2

Another answer from me, from a different perspective. I just re-read your criteria: how much what we would leave behind might shorten the species's evolutionary journey to sentience. So, that's actually pretty specific. What in all our stuff would push a species to evolve higher intelligence? This immediately lays down some groundwork: first, there has ...


1

Using protocols like PSK31 its possible to send low speed text communications around the globe with only a few watts of transmit power and some loose wire as an antenna. The transmitter and receiver are just an ordinary cheap ham radio plus some software that could run on a $0.50 cent micro controller. "PSK31 is distinguished from other digital modes in ...


1

In terms of mankind's presence passively helping another species achieve sapience, there probably wouldn't be any species that fit your criteria. Humans haven't been creating strong selection pressures for higher intelligence, and the only way our presence would help another species achieve sapience is if we outright uplifted them. There have been ...


1

It will depend a lot on the world itself and it's problems. Let's say, for example, that the monsters come out mostly at night. In this case "I'll be back before dawn" is an effective way to say bye while also signaling "I'll return". Defining how your monsters work and the state of the world is important, as these things will be important in how culture ...


1

As John O said, ready-to-use ammunition will quickly become rare. But it's not hard to refill your own cartridges. Plenty of people do it now, sometimes it's cheaper than buying new ammo. I would check outdoor shooting ranges. The firing line will probably have some empty brass lying around, and the backstop, if it's dirt or sand, will probably have tens ...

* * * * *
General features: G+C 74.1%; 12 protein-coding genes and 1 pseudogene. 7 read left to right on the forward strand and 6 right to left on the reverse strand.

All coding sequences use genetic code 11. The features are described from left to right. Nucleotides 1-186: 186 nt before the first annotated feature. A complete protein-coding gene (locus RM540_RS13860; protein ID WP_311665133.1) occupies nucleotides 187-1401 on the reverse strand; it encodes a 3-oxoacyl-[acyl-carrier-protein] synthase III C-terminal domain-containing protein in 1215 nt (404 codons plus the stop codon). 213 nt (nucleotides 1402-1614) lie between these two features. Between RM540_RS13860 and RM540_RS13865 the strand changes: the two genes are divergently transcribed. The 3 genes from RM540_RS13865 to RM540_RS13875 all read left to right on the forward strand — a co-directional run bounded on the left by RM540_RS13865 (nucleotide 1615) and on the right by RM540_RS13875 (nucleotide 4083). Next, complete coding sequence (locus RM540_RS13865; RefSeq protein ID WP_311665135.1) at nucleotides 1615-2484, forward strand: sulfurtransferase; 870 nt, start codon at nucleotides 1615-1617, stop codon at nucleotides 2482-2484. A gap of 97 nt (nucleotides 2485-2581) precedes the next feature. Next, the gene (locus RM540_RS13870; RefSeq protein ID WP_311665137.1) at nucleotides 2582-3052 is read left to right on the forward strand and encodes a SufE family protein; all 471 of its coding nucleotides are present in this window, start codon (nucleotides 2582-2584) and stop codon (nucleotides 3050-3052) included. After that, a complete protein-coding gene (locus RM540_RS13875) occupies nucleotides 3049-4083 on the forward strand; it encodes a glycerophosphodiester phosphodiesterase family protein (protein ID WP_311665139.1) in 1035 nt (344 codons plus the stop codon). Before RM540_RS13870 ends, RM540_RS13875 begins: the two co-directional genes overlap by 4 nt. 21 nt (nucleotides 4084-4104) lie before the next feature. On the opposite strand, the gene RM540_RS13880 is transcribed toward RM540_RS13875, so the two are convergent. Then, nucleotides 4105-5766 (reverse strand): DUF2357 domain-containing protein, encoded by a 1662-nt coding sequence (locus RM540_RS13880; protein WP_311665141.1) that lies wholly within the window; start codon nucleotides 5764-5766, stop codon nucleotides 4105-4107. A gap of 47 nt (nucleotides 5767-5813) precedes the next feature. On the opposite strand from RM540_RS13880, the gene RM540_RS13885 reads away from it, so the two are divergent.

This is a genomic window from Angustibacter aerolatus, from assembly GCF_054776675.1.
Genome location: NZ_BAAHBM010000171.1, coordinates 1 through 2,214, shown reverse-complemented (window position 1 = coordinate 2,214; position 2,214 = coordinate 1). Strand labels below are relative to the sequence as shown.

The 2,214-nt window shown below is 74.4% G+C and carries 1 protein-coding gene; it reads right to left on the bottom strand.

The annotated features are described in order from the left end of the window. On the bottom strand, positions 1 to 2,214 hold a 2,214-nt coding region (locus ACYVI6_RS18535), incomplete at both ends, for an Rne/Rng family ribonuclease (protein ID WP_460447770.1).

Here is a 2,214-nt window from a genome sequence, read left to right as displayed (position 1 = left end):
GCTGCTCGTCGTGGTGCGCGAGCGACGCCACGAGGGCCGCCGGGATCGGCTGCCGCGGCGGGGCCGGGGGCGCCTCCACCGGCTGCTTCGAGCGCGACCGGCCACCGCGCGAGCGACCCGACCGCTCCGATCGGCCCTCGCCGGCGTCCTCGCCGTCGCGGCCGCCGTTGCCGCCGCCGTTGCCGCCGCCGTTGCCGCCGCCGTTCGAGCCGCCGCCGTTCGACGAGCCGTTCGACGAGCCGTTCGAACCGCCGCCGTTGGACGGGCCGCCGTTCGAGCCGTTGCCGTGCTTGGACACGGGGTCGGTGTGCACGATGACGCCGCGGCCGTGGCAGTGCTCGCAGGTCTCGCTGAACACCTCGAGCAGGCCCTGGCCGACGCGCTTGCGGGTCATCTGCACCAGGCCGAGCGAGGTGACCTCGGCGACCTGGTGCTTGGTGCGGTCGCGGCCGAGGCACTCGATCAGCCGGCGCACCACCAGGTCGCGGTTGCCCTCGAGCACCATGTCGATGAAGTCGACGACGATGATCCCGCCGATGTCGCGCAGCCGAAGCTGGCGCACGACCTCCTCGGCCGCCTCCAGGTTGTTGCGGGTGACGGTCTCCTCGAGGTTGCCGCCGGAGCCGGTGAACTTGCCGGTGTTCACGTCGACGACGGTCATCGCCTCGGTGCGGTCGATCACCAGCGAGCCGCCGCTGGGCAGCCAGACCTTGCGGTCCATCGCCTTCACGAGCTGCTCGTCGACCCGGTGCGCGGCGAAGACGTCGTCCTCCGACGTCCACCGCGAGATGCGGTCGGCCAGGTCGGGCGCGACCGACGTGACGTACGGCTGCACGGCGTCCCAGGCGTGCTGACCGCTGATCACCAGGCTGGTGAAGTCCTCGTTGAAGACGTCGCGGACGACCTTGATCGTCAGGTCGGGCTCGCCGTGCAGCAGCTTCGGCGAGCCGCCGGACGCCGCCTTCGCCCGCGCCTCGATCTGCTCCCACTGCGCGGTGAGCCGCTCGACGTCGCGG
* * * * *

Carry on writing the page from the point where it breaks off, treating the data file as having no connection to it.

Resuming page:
1

So some chimpanzees and monkeys are already in the stone age. ( http://www.bbc.com/earth/story/20150818-chimps-living-in-the-stone-age ) Assuming that the loss of humanity didn't also wipe out the primates one of those is likely to step up to fill the niche, but that will likely take many millennia. IN the interim as others have suggested, large predators ...


1

If you're looking for a species to become the new humans, I think cats are really your best choice. They don't have many natural enemies, can adapt to a wide range of climates, and have other biological benefits that other answers have already explained. There's more to it than biology, though. You don't rise to the point of being a diverse planet's ...


1

Because of mankind's huge impact on the planet and the environment, generally speaking I think the species that would benefit most from mankind's departure are those that are close to the fringes, such as the endangered species in the fragile parts of the polar ice caps, rain forests, wetlands, etc. For example polar bears might be one of the largest ...